"We brought together three elements: cancer biology, pharmacology and engineering," said Ram Sasisekharan, a professor in MIT's Biological Engineering Division and leader of the research team. The dual-chamber, double-acting, drug-packing "nanocell" proved effective and safe, with prolonged survival, against two distinct forms of cancers - melanoma and Lewis lung cancer - in mice.
Using ready-made drugs and materials, "we created a balloon within a balloon, resembling an actual cell," explains Shiladitya Sengupta, a postdoctoral associate in Sasisekharan's laboratory.
The team loaded the outer membrane of the nanocell with an anti-angiogenic drug and the inner balloon with chemotherapy agents. A "stealth" surface chemistry allows the nanocells to evade the immune system, while their size (200 nanometers) makes them preferentially taken into the tumour. They are small enough to pass through tumour vessels, but too large for the pores of normal vessels.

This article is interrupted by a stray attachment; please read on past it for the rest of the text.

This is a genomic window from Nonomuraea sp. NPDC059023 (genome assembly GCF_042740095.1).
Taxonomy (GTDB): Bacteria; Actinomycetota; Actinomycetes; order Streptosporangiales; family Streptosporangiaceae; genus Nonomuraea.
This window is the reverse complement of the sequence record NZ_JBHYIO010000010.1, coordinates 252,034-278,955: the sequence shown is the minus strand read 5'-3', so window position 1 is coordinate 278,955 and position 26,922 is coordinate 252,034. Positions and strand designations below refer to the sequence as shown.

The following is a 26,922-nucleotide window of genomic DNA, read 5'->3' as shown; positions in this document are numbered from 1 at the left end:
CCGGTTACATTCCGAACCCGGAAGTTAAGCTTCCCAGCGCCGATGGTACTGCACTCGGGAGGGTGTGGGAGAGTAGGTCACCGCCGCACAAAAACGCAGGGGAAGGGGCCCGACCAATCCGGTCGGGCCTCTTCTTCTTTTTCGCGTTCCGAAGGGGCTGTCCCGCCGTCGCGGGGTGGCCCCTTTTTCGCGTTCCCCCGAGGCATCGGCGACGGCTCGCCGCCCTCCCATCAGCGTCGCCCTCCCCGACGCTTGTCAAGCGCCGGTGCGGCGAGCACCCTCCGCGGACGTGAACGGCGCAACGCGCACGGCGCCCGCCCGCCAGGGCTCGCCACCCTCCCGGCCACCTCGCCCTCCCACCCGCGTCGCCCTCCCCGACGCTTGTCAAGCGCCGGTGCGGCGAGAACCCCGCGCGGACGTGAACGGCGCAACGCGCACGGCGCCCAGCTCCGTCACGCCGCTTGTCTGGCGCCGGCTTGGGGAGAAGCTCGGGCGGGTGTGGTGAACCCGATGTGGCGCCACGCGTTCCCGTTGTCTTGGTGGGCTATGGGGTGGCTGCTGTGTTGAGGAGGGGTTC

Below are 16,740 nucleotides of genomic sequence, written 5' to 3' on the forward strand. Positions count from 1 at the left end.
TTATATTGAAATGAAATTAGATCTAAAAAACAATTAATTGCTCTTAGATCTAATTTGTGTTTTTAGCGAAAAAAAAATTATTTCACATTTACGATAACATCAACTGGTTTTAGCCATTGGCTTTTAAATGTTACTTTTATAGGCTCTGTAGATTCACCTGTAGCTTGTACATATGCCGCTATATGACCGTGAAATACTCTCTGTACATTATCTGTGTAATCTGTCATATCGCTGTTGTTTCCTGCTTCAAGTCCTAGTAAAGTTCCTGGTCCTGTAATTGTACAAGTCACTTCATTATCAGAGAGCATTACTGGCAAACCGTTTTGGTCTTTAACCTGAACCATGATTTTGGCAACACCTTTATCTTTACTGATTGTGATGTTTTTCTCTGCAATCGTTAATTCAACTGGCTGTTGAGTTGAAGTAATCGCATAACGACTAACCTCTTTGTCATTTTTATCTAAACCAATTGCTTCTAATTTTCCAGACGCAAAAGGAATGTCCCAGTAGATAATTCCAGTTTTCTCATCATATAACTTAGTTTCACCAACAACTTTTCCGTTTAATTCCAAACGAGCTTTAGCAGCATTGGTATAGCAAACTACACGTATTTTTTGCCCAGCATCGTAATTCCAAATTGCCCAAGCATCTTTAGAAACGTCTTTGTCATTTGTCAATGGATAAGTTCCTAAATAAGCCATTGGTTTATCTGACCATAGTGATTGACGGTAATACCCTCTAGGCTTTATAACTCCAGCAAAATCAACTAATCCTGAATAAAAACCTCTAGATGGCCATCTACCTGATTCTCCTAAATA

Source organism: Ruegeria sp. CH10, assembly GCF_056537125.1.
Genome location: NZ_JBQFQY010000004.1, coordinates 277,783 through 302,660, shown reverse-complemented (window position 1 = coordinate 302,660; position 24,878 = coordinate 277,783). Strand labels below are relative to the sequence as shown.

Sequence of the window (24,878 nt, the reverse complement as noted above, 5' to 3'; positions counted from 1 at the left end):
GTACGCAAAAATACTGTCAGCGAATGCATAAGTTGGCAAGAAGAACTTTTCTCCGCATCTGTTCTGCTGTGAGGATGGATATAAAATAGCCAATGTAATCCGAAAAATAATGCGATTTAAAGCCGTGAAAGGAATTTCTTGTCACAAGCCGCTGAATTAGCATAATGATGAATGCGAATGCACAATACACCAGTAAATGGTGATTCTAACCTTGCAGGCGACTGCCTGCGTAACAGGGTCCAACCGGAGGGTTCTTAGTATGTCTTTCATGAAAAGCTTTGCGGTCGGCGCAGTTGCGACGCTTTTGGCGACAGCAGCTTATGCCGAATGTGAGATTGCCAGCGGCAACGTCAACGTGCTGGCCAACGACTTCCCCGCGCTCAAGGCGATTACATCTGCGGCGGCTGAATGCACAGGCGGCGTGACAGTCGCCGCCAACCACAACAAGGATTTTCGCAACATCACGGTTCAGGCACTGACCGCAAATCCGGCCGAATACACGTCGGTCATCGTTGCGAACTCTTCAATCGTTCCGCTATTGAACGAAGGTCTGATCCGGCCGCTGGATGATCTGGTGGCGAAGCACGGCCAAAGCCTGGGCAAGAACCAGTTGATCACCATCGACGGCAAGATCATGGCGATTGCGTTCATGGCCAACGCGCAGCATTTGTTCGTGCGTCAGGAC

Once the nanocell is inside the tumour, its outer membrane disintegrates, rapidly deploying the anti-angiogenic drug. The blood vessels feeding the tumour then collapse, trapping the loaded nanoparticle in the tumour, where it slowly releases the chemotherapy.
The team tested this model in mice. The double-loaded nanocell shrank the tumour, stopped angiogenesis and avoided systemic toxicity much better than other treatment and delivery variations. Eighty percent of the nanocell mice survived beyond 65 days, while mice treated with the best current therapy survived 30 days. Untreated animals died at 20.
The nanocell worked better against melanoma than lung cancer, indicating the need to tweak the design for different cancers. "This model enables us to rationally and systematically evaluate drug combinations and loading mechanisms," says Sasisekharan. "It's not going to stop here. We want to build on this concept."
MEDICA.de; Source: Massachusetts Institute of Technology